This story originally appeared on Grist and is part of the Climate Desk collaboration.
There is a ghost hanging over the COP24 climate talks this week in the small town of Katowice, Poland. It is not the report that refers to the target published two months ago by the United Nations Intergovernmental Panel on Climate Change, which states that warming must be limited to 2.7 degrees Fahrenheit (instead of 3.6 degrees). It is not the conspicuous absence of prominent American politicians – with the exception of former California Governor Arnold Schwarzenegger, who used his parachute to boast about his four low-emission Hummers in a Terminator style. (Wait, what?)
No, the cloud over COP24 is coal dust. Literally. From the naval conference center, chimneys and carbon springs are visible, and the Wujek coal mine is less than five kilometers away. And if you thought that Poland would try to downplay its historical (and up-to-date) confidence in coal, you would be wrong: The stand for the city of Katowice, which sits right next to the official place for all Poland, proudly advertises coal. And not just a bit of coal ̵
This is no coincidence. The host city is located in the heart of the Polish region of Silesia, which is located on a lucrative coal deposit. A Katowice runner explains that everyone has a connection to coal: a family member or a friend who either worked in the mines or supported the industry in other ways. Coal is not just an energy source in Katowice – it's a way of life.
Mikhail Kurtyka, President of COP24, Secretary of State in the Polish Ministry of Energy, argued in his opening remarks that bringing the climate summit to Katowice was a strategic decision: to exhibit a city and a region that needed the transition from their elixir of life. "How can you tell a region of 5 million people – in over 70 cities in the region – that their world is different from the past?" He asked the assembled dignitaries.
It is a rhetorical question known on the Internet The United States, where coal mining has declined relatively steadily since the 1980s. While coal in the US now accounts for 30 percent of power generation, mainly due to falling natural gas prices, coal still accounts for nearly 80 percent of Poland's output. And the government plans to build more facilities.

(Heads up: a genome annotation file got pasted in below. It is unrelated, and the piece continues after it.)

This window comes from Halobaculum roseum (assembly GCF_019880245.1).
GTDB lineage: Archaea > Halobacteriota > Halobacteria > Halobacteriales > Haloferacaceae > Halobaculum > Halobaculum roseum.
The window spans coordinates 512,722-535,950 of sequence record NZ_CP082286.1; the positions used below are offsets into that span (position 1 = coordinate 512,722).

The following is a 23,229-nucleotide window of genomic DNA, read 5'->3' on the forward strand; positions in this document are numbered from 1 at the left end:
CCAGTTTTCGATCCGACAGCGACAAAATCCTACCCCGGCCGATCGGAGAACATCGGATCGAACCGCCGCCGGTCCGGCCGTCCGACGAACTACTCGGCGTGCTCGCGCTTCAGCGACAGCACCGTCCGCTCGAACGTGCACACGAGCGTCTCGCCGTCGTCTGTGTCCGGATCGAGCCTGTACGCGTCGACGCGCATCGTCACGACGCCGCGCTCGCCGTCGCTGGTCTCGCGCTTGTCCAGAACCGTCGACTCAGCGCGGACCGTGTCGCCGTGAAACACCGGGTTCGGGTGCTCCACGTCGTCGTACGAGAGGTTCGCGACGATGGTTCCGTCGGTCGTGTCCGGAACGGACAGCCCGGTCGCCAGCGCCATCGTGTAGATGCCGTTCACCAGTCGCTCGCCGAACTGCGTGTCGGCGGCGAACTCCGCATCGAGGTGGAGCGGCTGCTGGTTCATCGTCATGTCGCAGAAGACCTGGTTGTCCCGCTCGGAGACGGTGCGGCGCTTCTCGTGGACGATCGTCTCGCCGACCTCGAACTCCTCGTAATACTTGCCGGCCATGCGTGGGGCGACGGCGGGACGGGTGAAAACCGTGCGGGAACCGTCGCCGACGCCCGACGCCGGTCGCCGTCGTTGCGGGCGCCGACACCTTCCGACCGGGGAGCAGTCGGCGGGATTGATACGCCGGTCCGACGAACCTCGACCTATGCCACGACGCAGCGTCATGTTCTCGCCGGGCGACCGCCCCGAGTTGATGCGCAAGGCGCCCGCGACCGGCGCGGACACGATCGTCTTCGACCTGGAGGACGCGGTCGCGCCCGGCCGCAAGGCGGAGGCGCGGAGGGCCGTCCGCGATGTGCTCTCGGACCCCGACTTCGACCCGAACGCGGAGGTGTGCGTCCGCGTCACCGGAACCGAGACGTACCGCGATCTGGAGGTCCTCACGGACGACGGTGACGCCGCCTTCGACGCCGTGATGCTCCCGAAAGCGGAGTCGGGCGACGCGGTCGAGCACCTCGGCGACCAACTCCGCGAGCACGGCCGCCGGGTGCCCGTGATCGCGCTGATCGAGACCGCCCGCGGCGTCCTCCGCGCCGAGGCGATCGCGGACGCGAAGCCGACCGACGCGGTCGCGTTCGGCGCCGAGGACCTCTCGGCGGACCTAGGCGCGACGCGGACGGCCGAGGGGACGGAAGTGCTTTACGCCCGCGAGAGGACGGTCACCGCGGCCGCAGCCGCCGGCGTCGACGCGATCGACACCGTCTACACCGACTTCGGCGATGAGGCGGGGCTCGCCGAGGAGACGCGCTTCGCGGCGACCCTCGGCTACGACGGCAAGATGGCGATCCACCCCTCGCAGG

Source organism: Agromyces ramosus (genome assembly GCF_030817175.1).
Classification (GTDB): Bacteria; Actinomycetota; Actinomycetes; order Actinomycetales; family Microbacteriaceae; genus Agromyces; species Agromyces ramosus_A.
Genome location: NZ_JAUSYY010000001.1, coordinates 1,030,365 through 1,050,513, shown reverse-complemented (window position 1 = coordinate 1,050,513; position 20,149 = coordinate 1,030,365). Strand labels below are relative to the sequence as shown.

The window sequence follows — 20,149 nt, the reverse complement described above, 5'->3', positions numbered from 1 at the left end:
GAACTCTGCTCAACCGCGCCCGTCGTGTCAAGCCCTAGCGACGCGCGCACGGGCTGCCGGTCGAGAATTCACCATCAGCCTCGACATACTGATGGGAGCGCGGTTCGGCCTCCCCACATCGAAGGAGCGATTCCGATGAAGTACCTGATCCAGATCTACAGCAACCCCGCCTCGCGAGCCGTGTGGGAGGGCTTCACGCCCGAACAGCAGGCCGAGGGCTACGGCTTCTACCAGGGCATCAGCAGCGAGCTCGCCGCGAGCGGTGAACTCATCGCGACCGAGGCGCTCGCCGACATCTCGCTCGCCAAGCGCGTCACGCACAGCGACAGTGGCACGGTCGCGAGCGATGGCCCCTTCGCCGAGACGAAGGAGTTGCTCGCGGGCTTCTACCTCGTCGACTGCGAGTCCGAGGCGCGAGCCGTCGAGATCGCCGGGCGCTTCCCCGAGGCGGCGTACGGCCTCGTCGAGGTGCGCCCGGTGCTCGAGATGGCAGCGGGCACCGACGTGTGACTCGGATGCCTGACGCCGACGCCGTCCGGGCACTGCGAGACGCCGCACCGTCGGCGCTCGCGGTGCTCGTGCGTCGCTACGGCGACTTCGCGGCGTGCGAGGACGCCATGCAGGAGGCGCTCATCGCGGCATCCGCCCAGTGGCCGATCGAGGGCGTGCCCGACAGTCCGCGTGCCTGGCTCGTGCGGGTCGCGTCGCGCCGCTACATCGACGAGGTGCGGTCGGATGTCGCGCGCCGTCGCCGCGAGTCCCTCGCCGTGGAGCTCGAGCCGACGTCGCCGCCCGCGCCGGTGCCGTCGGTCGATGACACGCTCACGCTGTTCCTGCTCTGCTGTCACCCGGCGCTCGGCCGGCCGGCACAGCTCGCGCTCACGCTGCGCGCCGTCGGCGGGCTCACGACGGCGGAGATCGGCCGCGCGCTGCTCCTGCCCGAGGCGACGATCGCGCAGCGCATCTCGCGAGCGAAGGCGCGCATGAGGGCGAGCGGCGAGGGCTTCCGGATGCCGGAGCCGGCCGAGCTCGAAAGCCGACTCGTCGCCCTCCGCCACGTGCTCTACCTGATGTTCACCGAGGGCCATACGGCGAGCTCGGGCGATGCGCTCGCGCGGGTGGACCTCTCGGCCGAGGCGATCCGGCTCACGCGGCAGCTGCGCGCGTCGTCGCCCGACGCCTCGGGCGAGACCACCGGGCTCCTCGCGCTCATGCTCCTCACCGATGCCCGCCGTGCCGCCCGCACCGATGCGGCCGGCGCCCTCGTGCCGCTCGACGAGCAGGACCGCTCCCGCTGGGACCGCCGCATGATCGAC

"Every government in Poland is coal, coal," said Monika Sadkowska, a Warsaw-based climate activist, to Grist. "The only strong union in Poland is mining. And every government is afraid of them.
Even as the IPCC stated in its October report that by the middle of the turn of the century coal must be almost completely stopped so that global average temperatures do not exceed 2.7 degrees Celsius, Polish President Andrzej Duda hesitated to give it up , "According to experts, we have coal deposits with a lifetime of 200 years," he said at a press conference on Monday. "It's hard to expect us to give it all up."
Instead, the Polish government is promoting "carbon-neutral" ways to mine and burn coal. In a brochure distributed at the Polish country estate, the delegation is promoting "charcoal farms" or tree planting projects that will "allow even more CO2 to be absorbed" from the country's massive coal plants.
In a press conference, Robert Cyglicki, the director of Greenpeace for Central and Eastern Europe, voiced the scientific reality of such a project. "A coal-fired power plant, Bełchatów, emits more annually than any Polish forest can absorb," he said of the world's largest lignite-burning plant. Yes, forests are great carbon sinks. But they are not comparable to all Poland's old, dirty coal-fired power plants.
And while Poland has begun to spread the gospel of coal at COP24, the US is ready to join the chorus. At last year's COP23 in Bonn, the Trump government held a coal-related side event interrupted by young demonstrators. There is a similar gathering in the works this year, and it is reported that the US delegation is likely to press for coal to be included in any future global energy mix.
In the midst of the appearance of heavy coal, this year's conference has attracted the attention of the plight of workers whose livelihoods are changing in the wake of an energy transition. Recent protests against the "yellow vest" in France have been the answer to an increased fuel tax, and populism, which is spreading throughout Europe, is ubiquitous at COP24.
In Katowice most delegates demand a "just transition" – a shift of energy sources does not leave the society's most vulnerable society. Just as Trump has promised to save the coal industry, Poland's leaders promise to provide livelihoods for their compatriots currently working in their mines and coal-fired power plants.
Piotr Trzaskowski, the 350.org organizer of Poland, says: Only the transition is a conversation in Poland. Coal is king here, and as President Duda suggested, Polish officials are unlikely to give it up. "Their vision is to make it stay, but it just needs to be adjusted here and there," he told Grist.
Meanwhile, developing country representatives may be less concerned about what happens to fossil fuel workers today than about climate change. The worst effects are still on the horizon.
"Small islands feel like the conversation about a just transition takes place only towards workers who might lose their jobs," said Anpella Rosemberg, International Program Director, Greenpeace. "They say," What about us? Yes, they will lose jobs, but we will decline. "Just transition is 1.5 degrees Celsius for them."
But even dreaming to avert 2.7 degrees Celsius will drain coal – and coal workers' jobs – quickly.
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